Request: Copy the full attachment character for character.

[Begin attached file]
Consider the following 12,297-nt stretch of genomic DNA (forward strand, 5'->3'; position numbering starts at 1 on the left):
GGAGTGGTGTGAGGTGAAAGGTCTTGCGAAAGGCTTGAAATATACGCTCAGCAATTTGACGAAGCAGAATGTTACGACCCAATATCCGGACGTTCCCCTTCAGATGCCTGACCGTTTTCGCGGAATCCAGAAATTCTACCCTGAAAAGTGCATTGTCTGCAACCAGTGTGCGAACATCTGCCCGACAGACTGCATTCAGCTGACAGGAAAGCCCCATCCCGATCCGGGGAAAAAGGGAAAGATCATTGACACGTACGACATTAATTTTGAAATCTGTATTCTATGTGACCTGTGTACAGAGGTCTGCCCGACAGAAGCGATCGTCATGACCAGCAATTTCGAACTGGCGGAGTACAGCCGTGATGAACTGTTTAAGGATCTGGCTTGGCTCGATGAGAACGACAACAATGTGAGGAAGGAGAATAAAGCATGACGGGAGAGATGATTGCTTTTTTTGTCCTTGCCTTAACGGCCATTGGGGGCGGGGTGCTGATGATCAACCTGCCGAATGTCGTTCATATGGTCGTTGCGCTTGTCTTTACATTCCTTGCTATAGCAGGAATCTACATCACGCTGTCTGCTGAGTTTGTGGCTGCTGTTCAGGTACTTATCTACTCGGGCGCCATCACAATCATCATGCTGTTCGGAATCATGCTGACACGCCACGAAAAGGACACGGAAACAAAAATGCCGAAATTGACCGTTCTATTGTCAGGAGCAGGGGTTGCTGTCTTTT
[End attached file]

Consider the following 12,297-nt stretch of genomic DNA (forward strand, 5'->3'; position numbering starts at 1 on the left):
GGAGTGGTGTGAGGTGAAAGGTCTTGCGAAAGGCTTGAAATATACGCTCAGCAATTTGACGAAGCAGAATGTTACGACCCAATATCCGGACGTTCCCCTTCAGATGCCTGACCGTTTTCGCGGAATCCAGAAATTCTACCCTGAAAAGTGCATTGTCTGCAACCAGTGTGCGAACATCTGCCCGACAGACTGCATTCAGCTGACAGGAAAGCCCCATCCCGATCCGGGGAAAAAGGGAAAGATCATTGACACGTACGACATTAATTTTGAAATCTGTATTCTATGTGACCTGTGTACAGAGGTCTGCCCGACAGAAGCGATCGTCATGACCAGCAATTTCGAACTGGCGGAGTACAGCCGTGATGAACTGTTTAAGGATCTGGCTTGGCTCGATGAGAACGACAACAATGTGAGGAAGGAGAATAAAGCATGACGGGAGAGATGATTGCTTTTTTTGTCCTTGCCTTAACGGCCATTGGGGGCGGGGTGCTGATGATCAACCTGCCGAATGTCGTTCATATGGTCGTTGCGCTTGTCTTTACATTCCTTGCTATAGCAGGAATCTACATCACGCTGTCTGCTGAGTTTGTGGCTGCTGTTCAGGTACTTATCTACTCGGGCGCCATCACAATCATCATGCTGTTCGGAATCATGCTGACACGCCACGAAAAGGACACGGAAACAAAAATGCCGAAATTGACCGTTCTATTGTCAGGAGCAGGGGTTGCTGTCTTTT